The resignation/termination of now-formerly new Yahoo CEO Scott Thompson amid a resume scandal was an embarrassing moment for the once-great internet giant.

For most companies, such a collosal blunder would represent a faux pas of the highest order, but that’s not the case for Yahoo, it’s just one more in a long line of mistakes. 

Here are the ten biggest mistakes the company has made…

Not buying or licensing Google’s technology in 1998

In 1998, Google’s two young co-founders approached Yahoo when they were making the rounds for backing in Silicon Valley.

According to a book written by John Battelle, that opened the door to an investment, licensing deal or an outright acquisition of the duo’s technology. But Yahoo (and other major players) weren’t interested.

Turning to Google for search results in 2000

Two years later, at the height of the first .com boom, Yahoo saw that search was becoming far more important than it had anticipated and it looked to third parties for search technology while it worked on its own.

One of those third parties was upstart Google, which it struck a deal with to power search on That deal, of course, was far more favorable to Google than any deal would have been in 1998.

Paying billions for in 1999

While Yahoo’s 1999 acquisition of for $5.7bn didn’t kill Yahoo, it is arguably one of the worst-timed acquisitions in tech M&A history, and one has to wonder how the ill-fated acquisition impacted Yahoo in subsequent years.

Not buying Google in 2002.

According to reports, Yahoo had the opportunity to purchase Google for $5bn in 2002. Although that price was high for Yahoo in relation to its own value at the time, it would prove to be the last chance Yahoo would have to acquire Google.

It didn’t, and the rest is history.

Failing to take full advantage of its Overture acquisition

Google AdWords may be the king of pay-per-click advertising, but the model was pioneered by Overture, a company Yahoo acquired in 2003 for $1.4bn.

As part of a patent lawsuit settlement, Google obtained a perpetual license to a key Overture patent that would spell trouble for AdWords. The price: 2.2m shares of Google stock.

While there were questions about the legitimacy of Overture’s patent, and some suggested it would be found to be invalid, in retrospect, Google got a bargain of a settlement.

Hiring Terry Semel as CEO

Some consider Yahoo’s second CEO, Terry Semel, the worst tech CEO in history.

While that may not be entirely fair, one thing is hard to dispute about Semel’s reign at Yahoo: with his total compensation pegged at some $500m or more over his tenure, he has done far better than the company he ran.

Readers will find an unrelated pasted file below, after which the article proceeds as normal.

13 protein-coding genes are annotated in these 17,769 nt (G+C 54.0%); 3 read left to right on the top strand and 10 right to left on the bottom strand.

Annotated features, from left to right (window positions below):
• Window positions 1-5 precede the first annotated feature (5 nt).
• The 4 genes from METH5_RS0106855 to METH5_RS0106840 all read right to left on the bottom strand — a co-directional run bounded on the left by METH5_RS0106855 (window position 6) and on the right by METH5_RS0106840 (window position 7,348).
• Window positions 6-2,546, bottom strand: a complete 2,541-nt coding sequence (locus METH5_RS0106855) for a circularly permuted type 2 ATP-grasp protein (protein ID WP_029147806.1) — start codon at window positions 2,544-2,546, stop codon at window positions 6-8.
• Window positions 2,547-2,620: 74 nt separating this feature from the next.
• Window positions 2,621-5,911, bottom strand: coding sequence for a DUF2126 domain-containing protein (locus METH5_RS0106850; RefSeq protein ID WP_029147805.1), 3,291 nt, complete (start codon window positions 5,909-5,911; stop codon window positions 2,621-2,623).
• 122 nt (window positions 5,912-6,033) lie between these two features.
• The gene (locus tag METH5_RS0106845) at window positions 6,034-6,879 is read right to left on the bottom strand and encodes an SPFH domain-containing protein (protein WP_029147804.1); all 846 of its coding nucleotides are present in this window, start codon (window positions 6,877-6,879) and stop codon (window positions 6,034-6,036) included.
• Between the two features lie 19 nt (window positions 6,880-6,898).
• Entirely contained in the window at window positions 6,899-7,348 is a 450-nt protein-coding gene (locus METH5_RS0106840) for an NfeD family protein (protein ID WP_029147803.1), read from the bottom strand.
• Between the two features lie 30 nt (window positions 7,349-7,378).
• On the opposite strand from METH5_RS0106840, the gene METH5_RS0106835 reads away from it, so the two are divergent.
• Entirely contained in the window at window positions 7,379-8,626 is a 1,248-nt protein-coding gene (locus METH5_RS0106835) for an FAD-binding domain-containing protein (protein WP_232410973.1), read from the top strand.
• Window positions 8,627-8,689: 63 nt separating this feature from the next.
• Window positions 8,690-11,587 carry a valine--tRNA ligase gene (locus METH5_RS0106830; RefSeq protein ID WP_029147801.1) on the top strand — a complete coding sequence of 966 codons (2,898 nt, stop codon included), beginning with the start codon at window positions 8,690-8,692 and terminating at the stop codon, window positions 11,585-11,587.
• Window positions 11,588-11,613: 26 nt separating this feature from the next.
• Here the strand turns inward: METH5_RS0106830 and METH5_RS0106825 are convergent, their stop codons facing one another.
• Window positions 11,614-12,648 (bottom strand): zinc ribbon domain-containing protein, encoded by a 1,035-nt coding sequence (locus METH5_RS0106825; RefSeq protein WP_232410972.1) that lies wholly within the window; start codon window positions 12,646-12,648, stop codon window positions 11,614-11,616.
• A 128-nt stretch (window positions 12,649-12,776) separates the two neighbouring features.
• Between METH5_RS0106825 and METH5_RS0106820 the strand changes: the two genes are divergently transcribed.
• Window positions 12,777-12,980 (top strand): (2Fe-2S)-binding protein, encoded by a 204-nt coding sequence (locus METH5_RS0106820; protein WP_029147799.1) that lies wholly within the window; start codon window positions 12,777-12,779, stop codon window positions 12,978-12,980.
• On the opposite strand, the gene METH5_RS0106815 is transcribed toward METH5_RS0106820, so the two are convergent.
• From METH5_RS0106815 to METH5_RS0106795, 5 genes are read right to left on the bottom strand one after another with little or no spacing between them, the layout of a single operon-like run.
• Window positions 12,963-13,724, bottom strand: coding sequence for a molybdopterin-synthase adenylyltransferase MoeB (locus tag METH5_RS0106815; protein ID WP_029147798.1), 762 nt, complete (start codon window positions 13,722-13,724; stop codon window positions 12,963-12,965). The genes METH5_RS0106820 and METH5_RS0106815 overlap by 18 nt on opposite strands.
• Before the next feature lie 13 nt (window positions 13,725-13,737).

Botching the Flickr and Delicious acquisitions

While there’s no denying that Web 2.0 upstarts Flickr and Delicious wouldn’t have saved Yahoo, the company’s failure to manage the assets it purchased, particularly given its built-in audience, represented another huge missed opportunity that could have helped Yahoo find its way on the modern internet.

This excellent article from gizmodo looks more deeply into this. The restrictions on Flickr’s mobile development is a particular missed opportunity, opening the door for the likes of Instagram.

Not buying Facebook

If watching as its Flickr and acquisitions stagnated or went south wasn’t bad enough, Yahoo’s failed attempt at acquiring the social networking behemoth adds insult to injury.

As the story goes, Yahoo was nearly able to acquire the popular social network in 2006 for $1bn but due to a faltering stock price, Yahoo lowered its offer to $850m, allowing Facebook CEO Mark Zuckerberg to walk away from the deal.

This Friday, Zuckerberg and company will take 900m-plus user strong Facebook public at a valuation exceeding $100bn.

Rejecting Microsoft’s buyout offer

Yahoo has made plenty of bad moves in acquiring (or not acquiring) other companies, but its crowning failure was its handling of its own potential sale.

In 2008, the Redmond software giant, eager to compete with Google, was willing to pay $44bn for Yahoo, but thanks to what many considered gross incompetence, Yahoo’s board rejected the offer.

Today, Yahoo’s market cap sits at just below $19bn.

Partnering with Microsoft

Months after having failed to make it to the altar with Microsoft, the worst financial crisis in decades hit. Steve Ballmer, Microsoft’s CEO, must have breathed a sigh of relief and he capitalized on his luck by inking a partnership that gave him most of what he wanted without having to buy Yahoo.

While this deal may have been a convenient way to turn back the hands of time for Yahoo, at least partially, it was a far better deal for Microsoft, and didn’t help Yahoo answer any of the fundamental questions crucial to its future.